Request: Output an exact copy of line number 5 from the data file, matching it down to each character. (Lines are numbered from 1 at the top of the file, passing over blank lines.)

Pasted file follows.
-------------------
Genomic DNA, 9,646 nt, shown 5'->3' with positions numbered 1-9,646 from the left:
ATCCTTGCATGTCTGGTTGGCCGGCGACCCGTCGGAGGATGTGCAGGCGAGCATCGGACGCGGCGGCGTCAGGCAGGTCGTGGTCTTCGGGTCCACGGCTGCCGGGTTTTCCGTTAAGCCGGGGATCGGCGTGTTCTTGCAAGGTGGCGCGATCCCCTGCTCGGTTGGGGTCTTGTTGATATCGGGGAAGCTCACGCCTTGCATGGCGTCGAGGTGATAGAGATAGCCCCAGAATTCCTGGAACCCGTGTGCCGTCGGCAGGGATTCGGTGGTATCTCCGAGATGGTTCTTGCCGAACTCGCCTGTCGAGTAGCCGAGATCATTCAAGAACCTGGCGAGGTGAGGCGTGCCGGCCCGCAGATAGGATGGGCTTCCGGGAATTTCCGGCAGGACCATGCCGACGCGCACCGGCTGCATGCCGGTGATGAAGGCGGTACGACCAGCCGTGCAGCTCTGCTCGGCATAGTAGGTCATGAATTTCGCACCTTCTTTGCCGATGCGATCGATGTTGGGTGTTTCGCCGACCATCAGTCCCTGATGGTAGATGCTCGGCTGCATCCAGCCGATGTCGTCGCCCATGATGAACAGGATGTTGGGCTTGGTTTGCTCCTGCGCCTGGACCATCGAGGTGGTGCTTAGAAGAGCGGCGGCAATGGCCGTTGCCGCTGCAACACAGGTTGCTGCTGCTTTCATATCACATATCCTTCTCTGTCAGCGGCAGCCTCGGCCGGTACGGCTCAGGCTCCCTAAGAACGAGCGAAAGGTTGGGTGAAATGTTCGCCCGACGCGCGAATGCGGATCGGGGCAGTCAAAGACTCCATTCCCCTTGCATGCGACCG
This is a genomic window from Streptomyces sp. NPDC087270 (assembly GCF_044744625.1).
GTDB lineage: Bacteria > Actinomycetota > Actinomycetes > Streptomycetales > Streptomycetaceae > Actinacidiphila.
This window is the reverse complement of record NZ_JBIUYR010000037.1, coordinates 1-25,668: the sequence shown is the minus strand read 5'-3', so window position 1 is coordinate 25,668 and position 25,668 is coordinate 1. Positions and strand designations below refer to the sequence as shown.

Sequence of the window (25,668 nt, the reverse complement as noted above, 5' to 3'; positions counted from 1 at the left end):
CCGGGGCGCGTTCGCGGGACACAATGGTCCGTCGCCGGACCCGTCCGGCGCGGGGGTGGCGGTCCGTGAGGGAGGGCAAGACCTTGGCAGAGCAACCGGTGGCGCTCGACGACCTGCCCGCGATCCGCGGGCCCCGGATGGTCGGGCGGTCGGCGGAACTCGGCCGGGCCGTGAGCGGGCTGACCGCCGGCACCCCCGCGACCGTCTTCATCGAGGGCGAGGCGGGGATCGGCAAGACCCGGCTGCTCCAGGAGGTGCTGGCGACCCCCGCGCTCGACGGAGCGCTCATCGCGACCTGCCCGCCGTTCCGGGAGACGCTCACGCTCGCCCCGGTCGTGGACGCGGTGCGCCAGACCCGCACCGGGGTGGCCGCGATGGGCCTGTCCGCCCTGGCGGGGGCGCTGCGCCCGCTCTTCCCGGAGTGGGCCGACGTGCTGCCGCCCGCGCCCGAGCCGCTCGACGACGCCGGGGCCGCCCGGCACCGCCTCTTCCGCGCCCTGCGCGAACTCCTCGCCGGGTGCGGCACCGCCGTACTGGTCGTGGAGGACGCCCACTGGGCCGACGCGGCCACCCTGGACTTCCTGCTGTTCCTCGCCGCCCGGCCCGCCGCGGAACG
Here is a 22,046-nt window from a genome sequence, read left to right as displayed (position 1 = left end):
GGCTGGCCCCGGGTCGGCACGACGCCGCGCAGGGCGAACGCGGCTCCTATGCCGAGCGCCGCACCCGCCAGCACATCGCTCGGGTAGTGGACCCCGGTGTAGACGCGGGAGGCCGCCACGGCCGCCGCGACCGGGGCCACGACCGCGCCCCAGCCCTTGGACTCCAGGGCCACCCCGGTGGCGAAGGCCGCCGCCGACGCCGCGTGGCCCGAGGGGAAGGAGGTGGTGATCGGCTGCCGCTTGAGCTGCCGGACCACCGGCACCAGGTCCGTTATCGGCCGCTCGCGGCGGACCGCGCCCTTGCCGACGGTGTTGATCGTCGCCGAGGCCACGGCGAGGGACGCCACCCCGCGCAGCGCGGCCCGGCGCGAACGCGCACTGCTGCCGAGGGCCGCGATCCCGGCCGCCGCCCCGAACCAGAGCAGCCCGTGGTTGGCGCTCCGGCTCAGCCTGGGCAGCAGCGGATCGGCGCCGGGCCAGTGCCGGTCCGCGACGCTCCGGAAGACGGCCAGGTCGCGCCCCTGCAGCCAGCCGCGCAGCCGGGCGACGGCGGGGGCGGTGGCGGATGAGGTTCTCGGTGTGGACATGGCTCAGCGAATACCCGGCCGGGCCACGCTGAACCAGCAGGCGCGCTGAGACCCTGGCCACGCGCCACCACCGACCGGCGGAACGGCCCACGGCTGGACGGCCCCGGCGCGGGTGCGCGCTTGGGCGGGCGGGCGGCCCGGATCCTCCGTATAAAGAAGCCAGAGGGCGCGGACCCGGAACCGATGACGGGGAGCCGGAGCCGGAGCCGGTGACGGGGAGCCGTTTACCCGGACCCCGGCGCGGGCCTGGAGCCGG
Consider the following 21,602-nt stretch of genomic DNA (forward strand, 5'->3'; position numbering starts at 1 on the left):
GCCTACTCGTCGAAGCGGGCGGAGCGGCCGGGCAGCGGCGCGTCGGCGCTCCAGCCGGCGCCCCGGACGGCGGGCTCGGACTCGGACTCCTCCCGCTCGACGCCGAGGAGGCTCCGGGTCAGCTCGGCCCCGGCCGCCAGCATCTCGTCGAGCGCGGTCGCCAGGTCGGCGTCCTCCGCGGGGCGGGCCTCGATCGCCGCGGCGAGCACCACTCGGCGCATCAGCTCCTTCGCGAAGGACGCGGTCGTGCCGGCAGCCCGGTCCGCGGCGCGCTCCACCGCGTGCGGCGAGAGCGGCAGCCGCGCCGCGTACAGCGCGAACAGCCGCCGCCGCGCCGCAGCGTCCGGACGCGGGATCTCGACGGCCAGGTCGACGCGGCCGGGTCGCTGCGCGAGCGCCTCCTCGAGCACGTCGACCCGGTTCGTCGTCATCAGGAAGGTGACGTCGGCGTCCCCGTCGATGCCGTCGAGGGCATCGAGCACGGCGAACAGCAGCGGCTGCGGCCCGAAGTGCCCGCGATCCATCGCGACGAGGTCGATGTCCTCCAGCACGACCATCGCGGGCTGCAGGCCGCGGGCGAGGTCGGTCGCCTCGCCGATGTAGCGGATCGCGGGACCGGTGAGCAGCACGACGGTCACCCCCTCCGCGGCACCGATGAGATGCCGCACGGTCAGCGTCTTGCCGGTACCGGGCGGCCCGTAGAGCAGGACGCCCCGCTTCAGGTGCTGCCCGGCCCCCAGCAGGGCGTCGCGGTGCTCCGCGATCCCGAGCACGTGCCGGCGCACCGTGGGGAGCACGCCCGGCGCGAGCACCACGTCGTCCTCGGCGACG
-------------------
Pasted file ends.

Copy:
This window is the reverse complement of record NZ_JBIUYR010000037.1, coordinates 1-25,668: the sequence shown is the minus strand read 5'-3', so window position 1 is coordinate 25,668 and position 25,668 is coordinate 1. Positions and strand designations below refer to the sequence as shown.